In Bid Go the players bid for the right to move. There are a couple of variants of Bid Go: one by Bill Taylor and Alternate Bid Go by ChipUni. This one is by me (Bill Spight). Taylor's variant eliminates the sente-gote distinction, and therefore its strategy is rather different from regular go. Mine is like regular go, except that the best play is almost always the largest play.
The start: At the start of play the players choose colors. Black has no advantage, so there is no komi, except as a handicap. Any handicap stones are placed on the board. Then the players make the first bid.
The bidding: Both players bid at the same time, typically by writing their bids down. The bids determine the temperature, which is their average. After the first play, the bids must be less than the previous temperature.
The play: After temperature is determined, the player who made the high bid starts play and must make a play on the board, unless the new temperature is 0 or less, in which case he may pass. If both players made the same bid, the player who did not make the last board play makes a board play, or Black makes the first play in the game. Play continues until stopped by passing (see below). Then, if the temperature is greater than 0, the players make new bids and play resumes at the new temperature.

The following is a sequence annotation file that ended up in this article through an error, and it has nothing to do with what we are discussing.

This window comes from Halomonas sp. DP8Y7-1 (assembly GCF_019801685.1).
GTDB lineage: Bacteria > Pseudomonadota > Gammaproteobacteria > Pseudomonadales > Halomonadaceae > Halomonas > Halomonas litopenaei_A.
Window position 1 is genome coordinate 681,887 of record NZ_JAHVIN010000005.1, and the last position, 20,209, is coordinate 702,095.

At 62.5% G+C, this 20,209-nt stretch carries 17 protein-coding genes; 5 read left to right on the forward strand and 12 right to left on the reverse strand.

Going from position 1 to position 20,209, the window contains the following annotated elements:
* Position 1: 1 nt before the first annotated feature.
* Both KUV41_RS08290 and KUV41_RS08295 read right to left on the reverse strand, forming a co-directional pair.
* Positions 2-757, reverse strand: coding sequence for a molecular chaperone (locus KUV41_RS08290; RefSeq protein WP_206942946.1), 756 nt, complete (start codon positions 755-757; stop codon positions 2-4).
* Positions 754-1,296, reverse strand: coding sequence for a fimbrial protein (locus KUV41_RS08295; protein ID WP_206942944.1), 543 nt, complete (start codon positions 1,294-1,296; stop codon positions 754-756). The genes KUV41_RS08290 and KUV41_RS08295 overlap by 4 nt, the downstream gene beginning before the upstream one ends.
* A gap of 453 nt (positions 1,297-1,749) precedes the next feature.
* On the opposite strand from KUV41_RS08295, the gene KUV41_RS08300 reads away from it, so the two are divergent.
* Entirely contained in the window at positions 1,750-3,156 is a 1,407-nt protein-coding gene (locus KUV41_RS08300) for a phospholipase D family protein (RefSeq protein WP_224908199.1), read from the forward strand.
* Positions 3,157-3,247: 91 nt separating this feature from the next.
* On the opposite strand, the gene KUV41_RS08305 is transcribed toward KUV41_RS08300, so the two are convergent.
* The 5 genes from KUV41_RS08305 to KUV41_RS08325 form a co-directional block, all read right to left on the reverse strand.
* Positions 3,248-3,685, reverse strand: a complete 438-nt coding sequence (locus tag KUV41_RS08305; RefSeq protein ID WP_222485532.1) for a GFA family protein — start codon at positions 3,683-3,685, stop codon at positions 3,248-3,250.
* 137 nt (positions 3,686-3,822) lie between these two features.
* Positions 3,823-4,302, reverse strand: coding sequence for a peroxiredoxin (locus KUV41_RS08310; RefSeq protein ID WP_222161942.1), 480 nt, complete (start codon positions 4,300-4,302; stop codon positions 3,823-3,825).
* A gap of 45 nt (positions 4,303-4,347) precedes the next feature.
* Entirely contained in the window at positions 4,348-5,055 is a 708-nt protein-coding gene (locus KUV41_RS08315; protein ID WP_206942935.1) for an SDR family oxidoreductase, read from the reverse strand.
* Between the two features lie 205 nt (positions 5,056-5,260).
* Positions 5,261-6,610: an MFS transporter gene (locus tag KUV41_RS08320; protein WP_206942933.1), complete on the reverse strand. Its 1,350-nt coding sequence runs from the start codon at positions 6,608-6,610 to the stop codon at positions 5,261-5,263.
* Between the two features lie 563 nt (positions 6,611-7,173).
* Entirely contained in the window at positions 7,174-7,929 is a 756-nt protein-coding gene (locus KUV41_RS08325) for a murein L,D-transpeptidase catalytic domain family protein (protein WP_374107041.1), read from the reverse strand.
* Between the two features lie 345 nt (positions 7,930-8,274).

Passing: If a player passes he receives the value of the temperature. A pass, like a board play, lifts any ko ban.
Stopping play: Play stops at any temperature when the same player passes a second time in the same board position. If he was the player who made the first play at that temperature, his opponent makes a pass. If the temperature is greater than 0, the players make new bids and resume play. Otherwise, the game ends and is scored.
Tas: Why the rule that the temperature has to drop? If a player made a sente move against a big group then both players will bid the same (low) temperature again, since the position is actually much hotter. Why not alow them to bid at the (as they percieve) correct temperature?
Oh maybe because it makes it less like real go? Is what I have described actually one of the other bid go versions?
Bill: Yes, if you allow the temperature to rise between rounds of play, the resulting game is much less like real go.